Joker V Joker V Batman

I can’t believe that it has taken me this long to watch this…I feel like I have let the entire fandom down. I have been a fan of Batman since I was a young boy, through the animated series.

More recently I have found a love for the comic medium (holistically) and even more recently a love for the Batman comics. Especially those that involve the Joker. To me, The Joker is an incredibly complex character, despite the seemingly chaotic nature of his character. And, because of this, he is the focus of this article.

The Joker is one of those characters that has captured the imagination of comic book writers everywhere. Writers from Frank Miller to Neil Gaiman have tried their own personal brand of The Joker and his unending rivalry with Batman. You love to despise him, and at times find yourself almost rooting for him.

The Joker spent most of his life delighting comic book readers, but has been brought into the mass of our generation through Christopher Nolan’s Dark Knight, with the award winning portrayal by Heath Ledger.

But I find myself, a fan of the comic book Joker, appreciating Tim Burton’s take on the character more than Nolan’s (which is really saying something, because I love Nolan as a director and love the Dark Knight). Burton’s Joker (portrayed by Jack Nicholson)  was more well rounded. An enemy created by Batman. A straight laced gangster, through and through. The peak of elegance, which brilliantly juxtaposed the unease of his mind. Compare that to Nolan’s Joker who is as slobbish as he is deranged. Before you even really know who he is, you know that he is insane.

But, perhaps, the biggest difference is seen in these following clips:

Jack Nicholson Joker

Heath Ledger Joker

While I don’t think anyone will ever argue that Ledger’s performance was not the better PERFORMANCE of the two, the writing fell flat. Nolan’s Joker was a madman with make-up. Burton’s was a masterful killer clown. Nolan’s Joker lost the humor. There was no laughter or joy in Dark Knight. But in Batman, you see the Joker pulling pranks. Albeit, insane pranks. But that is what the comic book villain is all about. The joy. The insanity.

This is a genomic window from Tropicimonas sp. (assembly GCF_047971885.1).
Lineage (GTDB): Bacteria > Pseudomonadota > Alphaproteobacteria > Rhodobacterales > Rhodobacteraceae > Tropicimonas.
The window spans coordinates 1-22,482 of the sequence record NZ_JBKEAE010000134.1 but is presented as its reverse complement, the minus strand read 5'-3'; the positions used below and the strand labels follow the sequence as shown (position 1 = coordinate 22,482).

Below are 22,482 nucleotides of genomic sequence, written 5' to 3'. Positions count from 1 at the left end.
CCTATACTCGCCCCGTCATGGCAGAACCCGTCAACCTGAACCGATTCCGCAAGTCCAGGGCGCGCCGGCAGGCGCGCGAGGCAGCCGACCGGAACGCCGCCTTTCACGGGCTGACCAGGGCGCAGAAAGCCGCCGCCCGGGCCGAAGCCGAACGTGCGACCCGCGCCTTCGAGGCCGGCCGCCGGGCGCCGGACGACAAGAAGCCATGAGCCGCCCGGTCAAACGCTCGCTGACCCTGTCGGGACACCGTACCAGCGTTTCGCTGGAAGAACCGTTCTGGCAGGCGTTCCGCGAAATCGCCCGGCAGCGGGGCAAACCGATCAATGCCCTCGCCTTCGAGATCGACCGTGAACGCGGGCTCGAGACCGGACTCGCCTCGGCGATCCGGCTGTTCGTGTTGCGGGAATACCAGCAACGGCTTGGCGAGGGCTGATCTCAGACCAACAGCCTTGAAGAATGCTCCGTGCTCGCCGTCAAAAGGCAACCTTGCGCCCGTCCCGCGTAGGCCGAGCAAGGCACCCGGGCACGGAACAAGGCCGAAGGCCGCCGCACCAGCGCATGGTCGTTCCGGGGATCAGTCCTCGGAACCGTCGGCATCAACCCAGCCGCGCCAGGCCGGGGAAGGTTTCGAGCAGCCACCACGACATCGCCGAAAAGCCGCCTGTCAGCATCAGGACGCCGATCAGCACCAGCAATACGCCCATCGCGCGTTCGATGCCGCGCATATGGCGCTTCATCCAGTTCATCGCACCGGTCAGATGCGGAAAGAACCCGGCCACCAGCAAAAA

That is not to say that I agree with everything that Burton did with The Joker in Batman. Burton changed the background of the characters to say that the Joker, while he was still Jack Napier, killed Bruce Wayne’s parents. This changes the entire point of Batman to a story of revenge, instead of the traditional dark guardian propelled out of his misery. This choice made no sense, but is not really representative of the Joker.

That is not to say that Dark Knight is not a good film. In fact, it’s probably the stronger film of the two. While I did enjoy Burton’s Batman, the plot was lacking intensely, the characters weren’t nearly as developed as they should have been, and there was perhaps a bit too much camp. It was quintessential bad eighties. But it was a fun ride, and if you are a fan of the Joker, it is a MUST.

But for my money, the best Joker award still goes to Mark Hamill:

Mark Hamill Joker

6 thoughts on “Joker V Joker V Batman

  1. You should check out Kevin Smith’s podcast “Fatman on Batman,” he does two entire podcasts (an hour and 36 min each) talking to Mark Hamill.

    Also, check out The Dark Knight Returns by Frank Miller if you haven’t already.

    • I’ll have to check that podcast out…as for Returns, I read it, and it is one of my all time favorite graphic novels. Other great Joker comics include Joker (a Joker story from his perspective, instead of Batman’s), The Man Who Laughs (Frank Miller’s take on the Joker’s origin) and The Killing Joke.

      • The Killing Joke is great, I actually have a first edition copy of it! Coincidentally, I just read The Man Who Laughs this weekend, and really enjoyed it, but I don’t think that’s Frank Miller. Once I get some free time I’m looking to read The Long Halloween, which is one of the main stories Nolan based his film series on. Sadly though I think that it’s Joker-less.

        • You’re right, not Miller…I had meant Alan Moore. Whoops. But yeah, I need to read that one, too…I’m waiting for it to show up in the library again! haha.

  2. I watched both Batman movies again this past summer. I was thinking of using Burton’s Batman in the class, but as I watched it, I found it to be agonizingly slow and dull. I remembered the film being so great when I first saw it. It seems that I was wrong.

    And you are right the two actors/films present two completely types of Jokers. Of course, there was the Joker from the television show, as well.

    • Oh yes, I absolutely love that Joker portrayal as well…I was just using the idea of film against film. But I agree, Dark Knight is a much stronger film overall…I just wanted to see the Joker do some things for fun!

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